Use a spatula to turn potatoes in sections. Look at those crispies there - yum!

Continue cooking over medium high, turning and stirring occasionally, until potatoes are browned. Great with breakfast, or as a side dish anytime. Oh mercy, these are so good!

We eat them all kinds of ways, but the classic Southern way to consume fried taters and onions, is very often with a big pot of some kind of beans, with greens and cornbread on the side. Now that's Southern y'all.

For more of my favorite potato recipes, visit my page on Pinterest!

If you make this or any of my recipes, I'd love to see your results! Just snap a photo and hashtag it #DeepSouthDish on social media or tag me @deepsouthdish on Instagram!


Recipe: Southern Fried Potatoes

©From the Kitchen of Deep South Dish
Prep time: 10 min
Cook time: 15 min

Total time: 25 min
Yield: About 4 to 6 servings

  • About 1/2 cup of bacon drippings, cooking oil, butter, or any combination
  • 2 pounds of russet potatoes (about 4 to 5), peeled and diced
  • 1/2 cup of finely chopped sweet onion
  • Salt and pepper, to taste

Add enough oil just to cover the bottom of a 10-inch skillet and heat over medium high. Add the potatoes and onion; season to taste with salt and pepper and toss to coat with oil. Cover skillet and steam cook for 10 minutes covered, before stirring. Remove cover, turn in sections, and continue cooking over medium high, uncovered, turning and stirring occasionally, until potatoes are browned as desired. Taste and adjust seasonings.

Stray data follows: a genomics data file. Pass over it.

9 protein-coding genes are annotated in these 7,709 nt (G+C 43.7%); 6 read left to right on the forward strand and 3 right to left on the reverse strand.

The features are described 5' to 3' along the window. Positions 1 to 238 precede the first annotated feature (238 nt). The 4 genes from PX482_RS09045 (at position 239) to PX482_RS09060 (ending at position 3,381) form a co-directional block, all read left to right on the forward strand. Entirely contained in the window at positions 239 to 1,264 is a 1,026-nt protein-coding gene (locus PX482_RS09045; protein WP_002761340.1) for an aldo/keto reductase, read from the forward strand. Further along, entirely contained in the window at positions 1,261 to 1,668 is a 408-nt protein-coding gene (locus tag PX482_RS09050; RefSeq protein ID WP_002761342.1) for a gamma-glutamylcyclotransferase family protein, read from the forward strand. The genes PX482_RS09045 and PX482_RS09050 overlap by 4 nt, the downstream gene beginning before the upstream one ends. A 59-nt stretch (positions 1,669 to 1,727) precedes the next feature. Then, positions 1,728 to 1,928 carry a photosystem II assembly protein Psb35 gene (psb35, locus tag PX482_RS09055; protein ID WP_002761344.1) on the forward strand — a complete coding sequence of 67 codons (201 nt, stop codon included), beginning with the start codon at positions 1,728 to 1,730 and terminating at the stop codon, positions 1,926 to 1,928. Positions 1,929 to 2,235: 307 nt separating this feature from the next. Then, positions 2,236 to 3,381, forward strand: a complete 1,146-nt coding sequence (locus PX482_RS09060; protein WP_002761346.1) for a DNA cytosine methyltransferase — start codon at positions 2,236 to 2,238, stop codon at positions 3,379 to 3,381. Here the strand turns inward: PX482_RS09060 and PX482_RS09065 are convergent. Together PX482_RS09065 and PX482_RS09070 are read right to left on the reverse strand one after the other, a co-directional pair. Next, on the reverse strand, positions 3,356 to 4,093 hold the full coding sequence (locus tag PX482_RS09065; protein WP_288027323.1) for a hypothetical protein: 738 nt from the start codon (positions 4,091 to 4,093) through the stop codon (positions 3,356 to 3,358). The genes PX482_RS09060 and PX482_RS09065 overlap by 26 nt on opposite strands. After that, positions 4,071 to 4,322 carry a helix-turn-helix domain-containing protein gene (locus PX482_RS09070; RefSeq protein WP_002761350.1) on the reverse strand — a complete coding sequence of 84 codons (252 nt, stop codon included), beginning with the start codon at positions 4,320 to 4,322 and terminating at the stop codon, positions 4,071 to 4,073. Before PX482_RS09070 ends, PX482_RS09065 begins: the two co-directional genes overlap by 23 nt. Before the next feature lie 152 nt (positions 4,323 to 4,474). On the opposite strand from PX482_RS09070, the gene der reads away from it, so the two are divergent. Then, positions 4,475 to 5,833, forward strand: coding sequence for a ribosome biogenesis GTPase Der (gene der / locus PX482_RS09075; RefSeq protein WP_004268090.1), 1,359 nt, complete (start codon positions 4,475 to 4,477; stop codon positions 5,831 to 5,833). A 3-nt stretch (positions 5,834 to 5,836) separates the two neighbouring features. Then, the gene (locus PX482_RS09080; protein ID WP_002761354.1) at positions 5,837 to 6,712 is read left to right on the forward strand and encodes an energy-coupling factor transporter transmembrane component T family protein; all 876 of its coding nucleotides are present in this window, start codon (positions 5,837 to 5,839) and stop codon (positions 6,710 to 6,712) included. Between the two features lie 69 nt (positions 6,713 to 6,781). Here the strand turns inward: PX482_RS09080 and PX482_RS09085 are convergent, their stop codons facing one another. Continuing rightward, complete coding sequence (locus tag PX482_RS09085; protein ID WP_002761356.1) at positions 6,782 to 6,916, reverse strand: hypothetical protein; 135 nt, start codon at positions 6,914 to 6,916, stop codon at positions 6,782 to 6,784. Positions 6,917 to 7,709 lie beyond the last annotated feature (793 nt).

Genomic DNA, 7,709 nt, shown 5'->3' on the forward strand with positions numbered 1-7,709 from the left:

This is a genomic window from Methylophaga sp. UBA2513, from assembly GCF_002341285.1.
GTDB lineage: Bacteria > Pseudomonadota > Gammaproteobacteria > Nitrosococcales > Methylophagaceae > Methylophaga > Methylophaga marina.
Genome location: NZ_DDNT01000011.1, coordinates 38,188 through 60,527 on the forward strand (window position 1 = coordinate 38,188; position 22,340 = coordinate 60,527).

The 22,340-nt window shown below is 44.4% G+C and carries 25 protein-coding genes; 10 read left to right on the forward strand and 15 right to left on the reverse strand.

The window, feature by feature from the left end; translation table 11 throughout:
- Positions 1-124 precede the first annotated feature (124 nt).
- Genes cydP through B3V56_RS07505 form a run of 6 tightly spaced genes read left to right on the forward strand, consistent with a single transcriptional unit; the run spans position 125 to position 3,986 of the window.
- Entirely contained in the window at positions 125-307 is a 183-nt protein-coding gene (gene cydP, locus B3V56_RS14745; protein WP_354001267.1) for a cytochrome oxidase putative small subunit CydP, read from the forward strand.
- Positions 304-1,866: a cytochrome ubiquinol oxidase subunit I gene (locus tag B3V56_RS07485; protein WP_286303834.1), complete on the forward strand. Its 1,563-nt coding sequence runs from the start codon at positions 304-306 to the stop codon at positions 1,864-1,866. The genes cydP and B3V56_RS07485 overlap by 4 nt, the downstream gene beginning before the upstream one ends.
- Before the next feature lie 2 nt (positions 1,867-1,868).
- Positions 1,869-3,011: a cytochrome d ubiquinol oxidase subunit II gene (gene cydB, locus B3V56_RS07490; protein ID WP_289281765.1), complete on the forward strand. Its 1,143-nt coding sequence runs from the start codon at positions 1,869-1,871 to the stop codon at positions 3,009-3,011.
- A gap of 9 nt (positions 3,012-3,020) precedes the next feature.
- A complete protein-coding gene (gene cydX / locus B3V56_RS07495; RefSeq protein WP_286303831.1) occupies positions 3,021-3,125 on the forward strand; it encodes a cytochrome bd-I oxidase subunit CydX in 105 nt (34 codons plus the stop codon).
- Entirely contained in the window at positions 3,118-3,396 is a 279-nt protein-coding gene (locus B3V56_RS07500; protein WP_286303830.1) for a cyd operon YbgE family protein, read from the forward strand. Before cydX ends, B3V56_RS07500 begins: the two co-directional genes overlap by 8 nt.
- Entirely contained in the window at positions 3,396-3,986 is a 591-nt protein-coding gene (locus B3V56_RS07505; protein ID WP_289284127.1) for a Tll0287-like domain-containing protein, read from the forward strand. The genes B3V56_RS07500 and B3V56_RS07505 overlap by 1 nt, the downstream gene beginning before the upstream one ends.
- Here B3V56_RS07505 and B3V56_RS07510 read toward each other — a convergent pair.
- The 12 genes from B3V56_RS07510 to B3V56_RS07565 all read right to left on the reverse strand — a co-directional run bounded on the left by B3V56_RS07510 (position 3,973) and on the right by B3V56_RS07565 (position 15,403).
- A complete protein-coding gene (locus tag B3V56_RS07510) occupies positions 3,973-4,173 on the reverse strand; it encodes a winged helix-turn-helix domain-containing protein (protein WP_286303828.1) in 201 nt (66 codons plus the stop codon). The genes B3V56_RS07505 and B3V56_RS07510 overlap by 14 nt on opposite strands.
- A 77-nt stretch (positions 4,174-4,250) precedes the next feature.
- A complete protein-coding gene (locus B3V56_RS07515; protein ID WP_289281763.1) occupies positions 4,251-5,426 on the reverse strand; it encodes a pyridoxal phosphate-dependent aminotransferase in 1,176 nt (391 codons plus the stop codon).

Excellent with eggs but makes a great side dish anytime.

Cook's Notes: I use drippings from my grease pot to make these, but if you have to fry up some bacon to get the drippings, absolutely crumble it and stir it into the potatoes. These potatoes make a great base for any leftover meats, veggies, or even beans that you have in the fridge. Stir them in toward the end, just to warm through. Eggs are also a great addition. Beat, add to potatoes and let set slightly before stirring.

Potatoes O'Brien: Add in 1/4 cup of coarsely chopped green, yellow, orange or red bell pepper, or any combination along with the onion. Sprinkle in a little garlic powder.

Southwestern Style: These are great for potato tacos. Add 1/4 cup chopped jalapeno and 1 tablespoon chopped garlic with the onion. When done, stir in 1/2 teaspoon each kosher salt, ground cumin and chili powder.

Sausage and Potatoes: Prepare potatoes and onions as above, except reduce fat to 2 tablespoons. Steam covered for 5 minutes. Uncover and stir in one pound of loose, raw sausage, removed from casings (Italian, turkey, or breakfast sausage) and 2 tablespoons chopped garlic. Cook, uncovered, stirring to break up sausage, for an additional 5 minutes, or until no longer pink. Stir in 1 teaspoon Italian seasoning, or other dried or fresh herbs, 1-1/2 cups peeled and diced fresh tomatoes, juices retained (or one 15-ounce can undrained) and cook over medium until most of the juices have cooked down. Taste and adjust seasonings.

Source: http://deepsouthdish.com

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©Deep South Dish
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Posted by on November 6, 2012